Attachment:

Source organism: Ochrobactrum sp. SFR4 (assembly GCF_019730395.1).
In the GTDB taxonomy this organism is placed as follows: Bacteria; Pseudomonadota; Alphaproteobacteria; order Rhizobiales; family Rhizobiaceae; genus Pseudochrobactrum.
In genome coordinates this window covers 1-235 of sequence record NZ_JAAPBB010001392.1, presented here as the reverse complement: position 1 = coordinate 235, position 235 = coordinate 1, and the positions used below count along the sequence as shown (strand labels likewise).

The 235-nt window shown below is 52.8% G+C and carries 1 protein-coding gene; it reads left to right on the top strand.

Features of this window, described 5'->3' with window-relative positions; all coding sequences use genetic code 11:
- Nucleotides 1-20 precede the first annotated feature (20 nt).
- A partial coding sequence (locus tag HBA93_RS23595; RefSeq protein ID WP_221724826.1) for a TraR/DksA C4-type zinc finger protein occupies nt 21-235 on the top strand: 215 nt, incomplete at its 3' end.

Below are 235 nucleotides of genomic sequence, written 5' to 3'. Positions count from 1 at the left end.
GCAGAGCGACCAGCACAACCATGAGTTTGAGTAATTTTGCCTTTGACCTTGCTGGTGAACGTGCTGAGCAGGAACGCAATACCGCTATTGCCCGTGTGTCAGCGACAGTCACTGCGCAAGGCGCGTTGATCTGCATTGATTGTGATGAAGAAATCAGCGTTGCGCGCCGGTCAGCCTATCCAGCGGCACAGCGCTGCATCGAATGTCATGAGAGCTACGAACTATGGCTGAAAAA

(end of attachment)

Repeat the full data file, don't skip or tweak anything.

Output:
Source organism: Ochrobactrum sp. SFR4 (assembly GCF_019730395.1).
In the GTDB taxonomy this organism is placed as follows: Bacteria; Pseudomonadota; Alphaproteobacteria; order Rhizobiales; family Rhizobiaceae; genus Pseudochrobactrum.
In genome coordinates this window covers 1-235 of sequence record NZ_JAAPBB010001392.1, presented here as the reverse complement: position 1 = coordinate 235, position 235 = coordinate 1, and the positions used below count along the sequence as shown (strand labels likewise).

The 235-nt window shown below is 52.8% G+C and carries 1 protein-coding gene; it reads left to right on the top strand.

Features of this window, described 5'->3' with window-relative positions; all coding sequences use genetic code 11:
- Nucleotides 1-20 precede the first annotated feature (20 nt).
- A partial coding sequence (locus tag HBA93_RS23595; RefSeq protein ID WP_221724826.1) for a TraR/DksA C4-type zinc finger protein occupies nt 21-235 on the top strand: 215 nt, incomplete at its 3' end.

Below are 235 nucleotides of genomic sequence, written 5' to 3'. Positions count from 1 at the left end.
GCAGAGCGACCAGCACAACCATGAGTTTGAGTAATTTTGCCTTTGACCTTGCTGGTGAACGTGCTGAGCAGGAACGCAATACCGCTATTGCCCGTGTGTCAGCGACAGTCACTGCGCAAGGCGCGTTGATCTGCATTGATTGTGATGAAGAAATCAGCGTTGCGCGCCGGTCAGCCTATCCAGCGGCACAGCGCTGCATCGAATGTCATGAGAGCTACGAACTATGGCTGAAAAA